Nunavut needs 3,300 houses immediately, federal funding will pay for 83 - APTN NewsAPTN News

Nunavut needs 3,300 houses immediately, federal funding will pay for 83

Nation to Nation

Housing was one of the biggest needs facing Nunavut when it was created in 1999.

It’s still the biggest problem today as the territory celebrates its 20th birthday Monday.

“We just don’t have enough housing,” said Premier Joe Savikataaq on Nation to Nation Thursday.

It’s not a secret in Ottawa that Nunavut needs housing, or that it costs more to build there.

But Savikataaq hasn’t seen that awareness translate into dollars in the North.

The Trudeau government earmarked $240 million, over 11 years, in the 2018 budget for housing in Nunavut.

Savikataag said it’s not even close to what’s needed. The funding for the 2019-2020 fiscal year will build 83 houses.

“We need between 3,000 to 3,330 houses right now,” he said. “We are not even keeping up with today’s demand and every day that demand is growing.”

He said Nunavut is dependent on the federal government to operate the territory and need a large infusion of cash to stop the crisis.

“Whatever funding we get we do the best we can to make as many houses as possible,” said Savikataag.

Nation to Nation host Todd Lamirande spoke with the premier on a wide-range of topics, which were fact checked but APTN’s Iqaluit bureau chief Kent Driscoll.

Driscoll said the premier’s statistics were accurate on housing but there’s more to it than that.

“His numbers are right but the thing he is forgetting is a lot of the problems come from local housing authorities. Each individual town has their own housing authority that’s responsible for social housing. They have a list of eligibility that is not transparent at all. It’s hard for people to see where they are on the list and what qualifies people,” said Driscoll.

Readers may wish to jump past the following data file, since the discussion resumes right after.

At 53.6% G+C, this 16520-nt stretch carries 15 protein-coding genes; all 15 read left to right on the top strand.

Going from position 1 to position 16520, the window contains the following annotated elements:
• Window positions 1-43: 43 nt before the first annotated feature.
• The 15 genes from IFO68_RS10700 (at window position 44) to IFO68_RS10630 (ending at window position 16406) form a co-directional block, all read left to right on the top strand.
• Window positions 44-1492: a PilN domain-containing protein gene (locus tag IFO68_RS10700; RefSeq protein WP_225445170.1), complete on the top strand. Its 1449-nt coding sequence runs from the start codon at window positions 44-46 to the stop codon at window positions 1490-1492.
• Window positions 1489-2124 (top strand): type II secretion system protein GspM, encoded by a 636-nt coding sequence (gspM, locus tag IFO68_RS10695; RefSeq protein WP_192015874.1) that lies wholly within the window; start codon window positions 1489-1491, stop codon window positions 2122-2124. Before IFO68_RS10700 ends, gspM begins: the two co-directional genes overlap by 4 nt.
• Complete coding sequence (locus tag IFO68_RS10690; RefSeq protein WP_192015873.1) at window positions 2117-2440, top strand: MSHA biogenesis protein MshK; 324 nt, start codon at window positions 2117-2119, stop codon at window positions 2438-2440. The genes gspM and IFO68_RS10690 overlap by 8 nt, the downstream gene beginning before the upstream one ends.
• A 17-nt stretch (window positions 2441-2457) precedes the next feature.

He also said the last time Nunavut got a lot of money for housing it was a “complete catastrophe” shipping supplies. Some of the materials ended up lost and stolen or strewn over the beach.

“While the Government of Nunavut definitely needs more money for housing there’s potential for them to do better with what they have,” said Driscoll.

Savikataag was asked what he sees as the biggest positive achieved over the last 20 years.

“I think the fact the majority of MLAs (members of legislative assembly) and majority of government ministers have been predominantly Inuit ever since the creation of Nunavut,” said the premier.

But Driscoll said that Inuit representation hasn’t transferred over to the public service.

He said 85 per cent of Nunavut is Inuit and the hope was 20 years ago the public service would reflect that, as well.

“For years now it’s been stalled at just under 50 per cent Inuit participation and most of that participation is at lower level entry or term positions,” he said.

Watch the full episode, above, for further discussion on language, Arctic drilling and while graduation rates are rising the quality of education may not be.

As well, we have the chief of Onion Lake Cree Nation to discuss the federal government’s Bill C-92 aimed at reforming Indigenous child welfare.

It was tabled late February in the House of Commons and a group of chiefs took the time to read the bill before offering an opinion.

Okimaw Henry Lewis said they flatly reject the bill as it is currently written.

“To be blunt, I don’t trust the government because what they have done to us the last 150 years,” said Lewis.

He said once it’s passed Indigenous people will lose all control.

N2N@aptn.ca

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